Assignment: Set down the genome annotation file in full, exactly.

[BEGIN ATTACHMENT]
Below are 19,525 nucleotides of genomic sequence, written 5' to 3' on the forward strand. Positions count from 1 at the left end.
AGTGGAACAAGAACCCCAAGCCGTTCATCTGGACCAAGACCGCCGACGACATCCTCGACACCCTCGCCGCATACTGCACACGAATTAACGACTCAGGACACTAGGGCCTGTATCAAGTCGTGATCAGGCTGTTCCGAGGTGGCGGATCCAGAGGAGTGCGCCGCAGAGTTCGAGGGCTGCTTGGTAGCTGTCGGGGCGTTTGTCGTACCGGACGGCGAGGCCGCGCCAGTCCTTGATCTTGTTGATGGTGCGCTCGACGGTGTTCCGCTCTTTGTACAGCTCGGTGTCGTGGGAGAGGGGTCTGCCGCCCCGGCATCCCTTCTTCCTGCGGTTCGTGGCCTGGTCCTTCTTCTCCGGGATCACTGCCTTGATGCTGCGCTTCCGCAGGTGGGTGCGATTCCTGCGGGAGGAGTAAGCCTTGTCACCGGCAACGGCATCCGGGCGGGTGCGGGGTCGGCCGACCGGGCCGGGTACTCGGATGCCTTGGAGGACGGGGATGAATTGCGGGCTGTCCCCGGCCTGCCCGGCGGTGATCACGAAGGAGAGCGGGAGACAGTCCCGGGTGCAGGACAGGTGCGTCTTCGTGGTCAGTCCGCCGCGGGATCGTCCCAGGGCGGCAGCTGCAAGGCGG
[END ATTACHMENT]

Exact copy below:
Below are 19,525 nucleotides of genomic sequence, written 5' to 3' on the forward strand. Positions count from 1 at the left end.
AGTGGAACAAGAACCCCAAGCCGTTCATCTGGACCAAGACCGCCGACGACATCCTCGACACCCTCGCCGCATACTGCACACGAATTAACGACTCAGGACACTAGGGCCTGTATCAAGTCGTGATCAGGCTGTTCCGAGGTGGCGGATCCAGAGGAGTGCGCCGCAGAGTTCGAGGGCTGCTTGGTAGCTGTCGGGGCGTTTGTCGTACCGGACGGCGAGGCCGCGCCAGTCCTTGATCTTGTTGATGGTGCGCTCGACGGTGTTCCGCTCTTTGTACAGCTCGGTGTCGTGGGAGAGGGGTCTGCCGCCCCGGCATCCCTTCTTCCTGCGGTTCGTGGCCTGGTCCTTCTTCTCCGGGATCACTGCCTTGATGCTGCGCTTCCGCAGGTGGGTGCGATTCCTGCGGGAGGAGTAAGCCTTGTCACCGGCAACGGCATCCGGGCGGGTGCGGGGTCGGCCGACCGGGCCGGGTACTCGGATGCCTTGGAGGACGGGGATGAATTGCGGGCTGTCCCCGGCCTGCCCGGCGGTGATCACGAAGGAGAGCGGGAGACAGTCCCGGGTGCAGGACAGGTGCGTCTTCGTGGTCAGTCCGCCGCGGGATCGTCCCAGGGCGGCAGCTGCAAGGCGG